JANUARY 12, 2015

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Magazine Ads Remain Strong Purchase Influencers

In a new report about print and digital magazines, Mintel demonstrates that magazines remain an influential source for purchase consideration and an important channel where consumers learn about new products and services. 70% of U.S. consumers reported reading a print or digital edition magazine or visiting a magazine website in the past month.

  • One in five consumers who have read a magazine in the past month report having purchased a product they saw in a magazine. Among those who made a purchase after seeing something in a magazine, 13% bought a product that was discussed in an article and 11% bought a product that was shown in an ad. 
  • When asked specifically about native ads and display ads, the majority of magazine website visitors and magazine readers reported some positive sentiments or behaviors related to the ads. Among total magazine readers or web visitors, 73% had some positive sentiment toward native ads and 66% were positive toward display ads. Positive sentiments in this case included agreeing that they performed any of the following actions: clicked on ads, bought products seen in ads, read headlines or looked at photos in ads, became interested in products advertised, or seeing native ads as being an interesting part of the content. 
  • Younger magazine readers and web visitors 18-44 were most positive to native ads and display ads: about 80% of 18-34 year old magazine readers and web visitors were positive toward native ads and about three in four were positive toward display ads.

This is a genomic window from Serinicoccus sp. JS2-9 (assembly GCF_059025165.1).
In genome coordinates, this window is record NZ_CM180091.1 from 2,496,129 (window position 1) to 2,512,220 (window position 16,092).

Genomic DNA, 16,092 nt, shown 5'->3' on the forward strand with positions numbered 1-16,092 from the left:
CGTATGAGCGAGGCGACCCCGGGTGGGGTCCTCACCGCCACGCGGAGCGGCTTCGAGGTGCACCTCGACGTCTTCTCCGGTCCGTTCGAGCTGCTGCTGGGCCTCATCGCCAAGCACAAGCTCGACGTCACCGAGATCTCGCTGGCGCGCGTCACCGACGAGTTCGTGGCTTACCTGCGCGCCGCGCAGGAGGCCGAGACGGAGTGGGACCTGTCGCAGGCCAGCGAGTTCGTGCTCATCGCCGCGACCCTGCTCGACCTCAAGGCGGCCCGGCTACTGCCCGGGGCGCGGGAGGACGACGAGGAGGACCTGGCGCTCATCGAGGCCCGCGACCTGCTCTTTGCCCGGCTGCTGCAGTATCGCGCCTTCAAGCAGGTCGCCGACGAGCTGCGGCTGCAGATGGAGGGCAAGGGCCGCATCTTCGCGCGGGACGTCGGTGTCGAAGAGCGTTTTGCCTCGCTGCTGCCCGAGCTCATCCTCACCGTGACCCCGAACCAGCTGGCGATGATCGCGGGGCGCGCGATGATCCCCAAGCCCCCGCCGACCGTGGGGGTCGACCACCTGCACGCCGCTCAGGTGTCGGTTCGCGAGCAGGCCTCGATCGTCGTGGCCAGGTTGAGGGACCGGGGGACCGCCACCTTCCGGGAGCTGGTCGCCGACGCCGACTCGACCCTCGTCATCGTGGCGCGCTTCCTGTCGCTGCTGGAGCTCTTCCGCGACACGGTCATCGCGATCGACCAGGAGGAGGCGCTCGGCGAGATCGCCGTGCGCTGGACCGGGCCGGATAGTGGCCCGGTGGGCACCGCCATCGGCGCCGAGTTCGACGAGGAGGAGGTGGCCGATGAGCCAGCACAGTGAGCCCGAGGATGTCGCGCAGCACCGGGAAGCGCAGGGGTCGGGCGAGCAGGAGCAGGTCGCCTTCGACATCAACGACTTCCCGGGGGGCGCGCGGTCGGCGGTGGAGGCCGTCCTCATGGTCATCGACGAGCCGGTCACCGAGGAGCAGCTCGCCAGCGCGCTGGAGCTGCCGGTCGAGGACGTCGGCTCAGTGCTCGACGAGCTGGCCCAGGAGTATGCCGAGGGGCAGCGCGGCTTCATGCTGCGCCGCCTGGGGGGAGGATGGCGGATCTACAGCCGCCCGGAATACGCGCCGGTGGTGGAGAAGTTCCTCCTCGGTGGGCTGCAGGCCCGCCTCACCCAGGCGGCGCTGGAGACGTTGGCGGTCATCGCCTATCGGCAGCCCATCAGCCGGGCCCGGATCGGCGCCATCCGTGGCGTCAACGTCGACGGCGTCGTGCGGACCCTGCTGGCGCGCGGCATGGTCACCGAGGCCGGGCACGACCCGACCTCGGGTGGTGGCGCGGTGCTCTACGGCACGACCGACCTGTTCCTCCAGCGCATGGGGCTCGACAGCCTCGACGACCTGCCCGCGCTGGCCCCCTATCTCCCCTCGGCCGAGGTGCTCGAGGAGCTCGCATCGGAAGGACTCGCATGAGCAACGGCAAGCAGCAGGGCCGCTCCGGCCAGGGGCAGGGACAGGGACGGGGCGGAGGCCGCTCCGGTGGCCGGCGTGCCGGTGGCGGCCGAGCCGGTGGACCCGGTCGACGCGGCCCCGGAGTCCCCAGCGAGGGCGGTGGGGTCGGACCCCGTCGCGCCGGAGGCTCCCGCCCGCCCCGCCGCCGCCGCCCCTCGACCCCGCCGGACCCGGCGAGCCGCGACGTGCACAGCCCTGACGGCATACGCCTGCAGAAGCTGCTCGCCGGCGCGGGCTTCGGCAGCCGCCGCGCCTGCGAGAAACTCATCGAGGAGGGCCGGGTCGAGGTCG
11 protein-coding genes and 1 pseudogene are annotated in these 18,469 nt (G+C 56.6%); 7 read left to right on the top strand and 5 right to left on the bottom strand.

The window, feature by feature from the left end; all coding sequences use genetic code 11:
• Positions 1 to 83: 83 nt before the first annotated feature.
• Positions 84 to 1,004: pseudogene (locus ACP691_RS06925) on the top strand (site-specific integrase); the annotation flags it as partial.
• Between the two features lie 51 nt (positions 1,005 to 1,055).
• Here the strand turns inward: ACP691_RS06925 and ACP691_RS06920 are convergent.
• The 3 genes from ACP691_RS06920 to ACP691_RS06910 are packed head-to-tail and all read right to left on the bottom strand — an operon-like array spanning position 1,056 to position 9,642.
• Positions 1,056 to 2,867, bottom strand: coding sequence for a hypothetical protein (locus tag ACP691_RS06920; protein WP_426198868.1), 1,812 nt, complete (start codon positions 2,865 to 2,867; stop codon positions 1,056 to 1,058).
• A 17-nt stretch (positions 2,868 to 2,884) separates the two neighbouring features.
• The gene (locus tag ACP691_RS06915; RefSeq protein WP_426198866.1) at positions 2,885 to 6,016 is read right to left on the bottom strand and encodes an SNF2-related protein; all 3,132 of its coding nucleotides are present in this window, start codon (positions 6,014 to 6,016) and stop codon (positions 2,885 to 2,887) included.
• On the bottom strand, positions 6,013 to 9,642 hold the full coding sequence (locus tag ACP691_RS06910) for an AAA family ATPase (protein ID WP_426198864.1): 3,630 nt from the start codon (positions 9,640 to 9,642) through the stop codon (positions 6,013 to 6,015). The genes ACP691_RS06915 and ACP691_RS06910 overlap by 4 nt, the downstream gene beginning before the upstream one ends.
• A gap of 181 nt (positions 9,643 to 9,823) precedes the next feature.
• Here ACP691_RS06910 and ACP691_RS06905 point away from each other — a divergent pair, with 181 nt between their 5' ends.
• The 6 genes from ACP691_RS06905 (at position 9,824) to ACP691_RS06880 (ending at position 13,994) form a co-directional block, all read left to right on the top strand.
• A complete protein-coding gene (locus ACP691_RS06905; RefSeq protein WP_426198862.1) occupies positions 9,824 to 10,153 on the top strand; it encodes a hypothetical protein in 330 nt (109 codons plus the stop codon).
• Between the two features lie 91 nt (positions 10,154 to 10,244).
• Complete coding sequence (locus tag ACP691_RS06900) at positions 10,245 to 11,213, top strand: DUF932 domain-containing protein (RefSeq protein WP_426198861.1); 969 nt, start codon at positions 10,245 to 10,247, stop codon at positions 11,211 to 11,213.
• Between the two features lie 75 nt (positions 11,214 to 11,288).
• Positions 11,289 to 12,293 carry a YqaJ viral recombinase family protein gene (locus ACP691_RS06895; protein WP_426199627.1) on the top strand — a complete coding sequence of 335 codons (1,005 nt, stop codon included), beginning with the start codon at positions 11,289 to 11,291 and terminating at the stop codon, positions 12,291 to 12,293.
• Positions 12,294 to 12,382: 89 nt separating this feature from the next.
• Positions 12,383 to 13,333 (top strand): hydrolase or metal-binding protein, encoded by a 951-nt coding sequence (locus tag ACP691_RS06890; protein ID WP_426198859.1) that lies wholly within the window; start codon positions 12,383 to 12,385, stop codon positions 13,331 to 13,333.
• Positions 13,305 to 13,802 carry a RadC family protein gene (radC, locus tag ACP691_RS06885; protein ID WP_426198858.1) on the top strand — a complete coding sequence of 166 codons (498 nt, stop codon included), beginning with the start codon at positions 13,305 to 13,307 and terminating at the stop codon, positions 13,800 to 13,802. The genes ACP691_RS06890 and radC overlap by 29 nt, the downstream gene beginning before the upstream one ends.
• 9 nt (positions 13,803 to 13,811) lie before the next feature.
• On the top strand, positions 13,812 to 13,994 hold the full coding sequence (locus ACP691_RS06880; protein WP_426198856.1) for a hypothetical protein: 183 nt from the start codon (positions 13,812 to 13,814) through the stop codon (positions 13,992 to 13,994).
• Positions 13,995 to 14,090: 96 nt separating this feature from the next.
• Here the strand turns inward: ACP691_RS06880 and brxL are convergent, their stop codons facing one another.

So what?

Magazines remain a valuable place where consumers learn about new products and get inspired to purchase products featured within the pages. Whether products are featured in editorial content or advertising, both are equally influential in purchase decisions. And while native advertising was initially met with some skepticism, it has proven to be a legitimate revenue stream that consumers, especially younger consumers, have embraced.

> Click here for report
Luxury Shoppers Can Fit A Number of Profiles

Not all luxury buyers are alike, say Epsilon and the Luxury Institute in a new study that segments shoppers into four profiles:

  • The Aspirational shopper, who desires to own luxury pieces but does not have the means to do so outside of outlets, discounts and low-ticket items like cosmetics.
  • The Moments of Wealth shopper, who saves up and makes one-off purchases over a long span of time. 
  • The Dressed for the Part shopper, who purchases luxury items to give off the impression of a luxury lifestyle, but does not have the financial resources to be a true luxury buyer. 
  • The True Luxe shopper has the means to purchase luxury items throughout the year. While the definition of the True Luxe shopper consists of the financial profile one would expect from a luxury buyer (income of $125-250K and a net worth over $500K), Epsilon's segmentation exercise identified groups within the True Luxe shopper profile that might not always first come to mind when thinking about luxury. For instance, Epsilon found that Asian and Middle-Eastern men are more likely than the average population to be True Luxe shoppers.